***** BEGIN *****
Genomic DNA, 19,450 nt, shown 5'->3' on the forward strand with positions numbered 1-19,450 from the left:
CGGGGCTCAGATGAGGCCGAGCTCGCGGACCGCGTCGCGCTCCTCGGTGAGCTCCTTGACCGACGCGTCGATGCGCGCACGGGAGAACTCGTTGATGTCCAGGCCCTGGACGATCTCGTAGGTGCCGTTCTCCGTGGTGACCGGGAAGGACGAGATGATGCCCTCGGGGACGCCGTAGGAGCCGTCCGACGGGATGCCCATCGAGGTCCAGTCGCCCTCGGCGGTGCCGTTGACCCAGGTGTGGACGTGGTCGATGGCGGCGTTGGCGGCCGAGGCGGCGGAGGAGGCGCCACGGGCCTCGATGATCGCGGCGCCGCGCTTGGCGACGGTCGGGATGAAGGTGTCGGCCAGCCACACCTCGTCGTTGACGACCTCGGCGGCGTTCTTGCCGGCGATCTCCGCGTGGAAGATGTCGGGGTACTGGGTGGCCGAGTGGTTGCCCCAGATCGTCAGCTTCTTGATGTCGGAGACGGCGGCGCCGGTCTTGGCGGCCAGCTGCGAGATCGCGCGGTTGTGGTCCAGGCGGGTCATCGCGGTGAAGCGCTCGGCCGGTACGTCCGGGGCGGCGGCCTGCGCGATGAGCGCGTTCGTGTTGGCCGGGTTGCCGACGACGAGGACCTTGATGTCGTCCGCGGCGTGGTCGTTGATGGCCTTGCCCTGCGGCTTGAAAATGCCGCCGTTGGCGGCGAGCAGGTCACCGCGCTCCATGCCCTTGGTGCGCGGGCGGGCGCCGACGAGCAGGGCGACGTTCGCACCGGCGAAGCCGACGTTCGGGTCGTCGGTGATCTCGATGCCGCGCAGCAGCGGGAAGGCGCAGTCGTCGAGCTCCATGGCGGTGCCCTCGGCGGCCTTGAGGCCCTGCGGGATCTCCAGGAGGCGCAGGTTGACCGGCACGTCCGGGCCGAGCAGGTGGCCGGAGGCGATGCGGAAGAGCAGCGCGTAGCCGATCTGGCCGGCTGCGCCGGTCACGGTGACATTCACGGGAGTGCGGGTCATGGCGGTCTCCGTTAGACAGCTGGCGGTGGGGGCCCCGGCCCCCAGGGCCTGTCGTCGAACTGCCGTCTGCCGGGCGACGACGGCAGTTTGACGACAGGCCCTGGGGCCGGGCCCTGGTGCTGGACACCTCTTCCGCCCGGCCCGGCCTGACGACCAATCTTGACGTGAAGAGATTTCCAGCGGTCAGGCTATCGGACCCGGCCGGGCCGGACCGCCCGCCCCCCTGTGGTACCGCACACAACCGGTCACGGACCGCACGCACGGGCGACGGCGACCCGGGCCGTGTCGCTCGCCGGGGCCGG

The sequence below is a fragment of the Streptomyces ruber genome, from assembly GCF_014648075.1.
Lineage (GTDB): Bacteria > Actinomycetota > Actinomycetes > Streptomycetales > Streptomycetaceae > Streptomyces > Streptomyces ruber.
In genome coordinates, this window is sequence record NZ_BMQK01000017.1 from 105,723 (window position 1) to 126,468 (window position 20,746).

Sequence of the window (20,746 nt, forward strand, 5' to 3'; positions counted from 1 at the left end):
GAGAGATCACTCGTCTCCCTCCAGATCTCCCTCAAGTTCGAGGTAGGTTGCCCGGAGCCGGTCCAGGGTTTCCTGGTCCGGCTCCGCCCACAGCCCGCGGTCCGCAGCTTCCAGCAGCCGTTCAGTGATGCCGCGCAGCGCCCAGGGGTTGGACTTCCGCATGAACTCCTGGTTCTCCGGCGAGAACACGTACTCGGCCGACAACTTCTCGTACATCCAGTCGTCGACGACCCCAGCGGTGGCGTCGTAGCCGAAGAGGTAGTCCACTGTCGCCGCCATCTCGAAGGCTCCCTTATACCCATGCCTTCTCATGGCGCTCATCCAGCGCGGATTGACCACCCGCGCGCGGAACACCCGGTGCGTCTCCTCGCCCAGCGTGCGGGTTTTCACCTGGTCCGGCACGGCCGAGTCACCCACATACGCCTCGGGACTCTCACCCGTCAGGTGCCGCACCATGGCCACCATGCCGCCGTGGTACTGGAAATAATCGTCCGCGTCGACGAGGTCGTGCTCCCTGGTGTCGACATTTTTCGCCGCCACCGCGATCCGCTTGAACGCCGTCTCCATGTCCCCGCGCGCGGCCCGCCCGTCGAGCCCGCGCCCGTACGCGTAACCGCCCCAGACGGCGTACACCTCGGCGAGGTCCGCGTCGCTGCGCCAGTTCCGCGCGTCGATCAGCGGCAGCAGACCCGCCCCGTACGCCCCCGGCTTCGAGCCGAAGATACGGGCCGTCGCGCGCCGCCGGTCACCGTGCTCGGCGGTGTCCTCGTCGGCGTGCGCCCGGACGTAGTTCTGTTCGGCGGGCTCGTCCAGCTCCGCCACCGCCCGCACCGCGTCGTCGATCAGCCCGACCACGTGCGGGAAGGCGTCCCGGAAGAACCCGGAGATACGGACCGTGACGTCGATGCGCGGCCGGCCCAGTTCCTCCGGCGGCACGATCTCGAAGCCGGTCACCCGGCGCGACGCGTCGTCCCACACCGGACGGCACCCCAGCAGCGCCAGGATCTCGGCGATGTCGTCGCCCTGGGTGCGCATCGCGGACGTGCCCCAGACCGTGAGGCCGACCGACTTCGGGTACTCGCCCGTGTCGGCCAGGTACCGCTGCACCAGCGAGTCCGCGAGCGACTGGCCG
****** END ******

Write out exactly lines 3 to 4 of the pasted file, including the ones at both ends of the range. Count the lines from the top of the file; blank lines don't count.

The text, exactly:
The sequence below is a fragment of the Streptomyces ruber genome, from assembly GCF_014648075.1.
Lineage (GTDB): Bacteria > Actinomycetota > Actinomycetes > Streptomycetales > Streptomycetaceae > Streptomyces > Streptomyces ruber.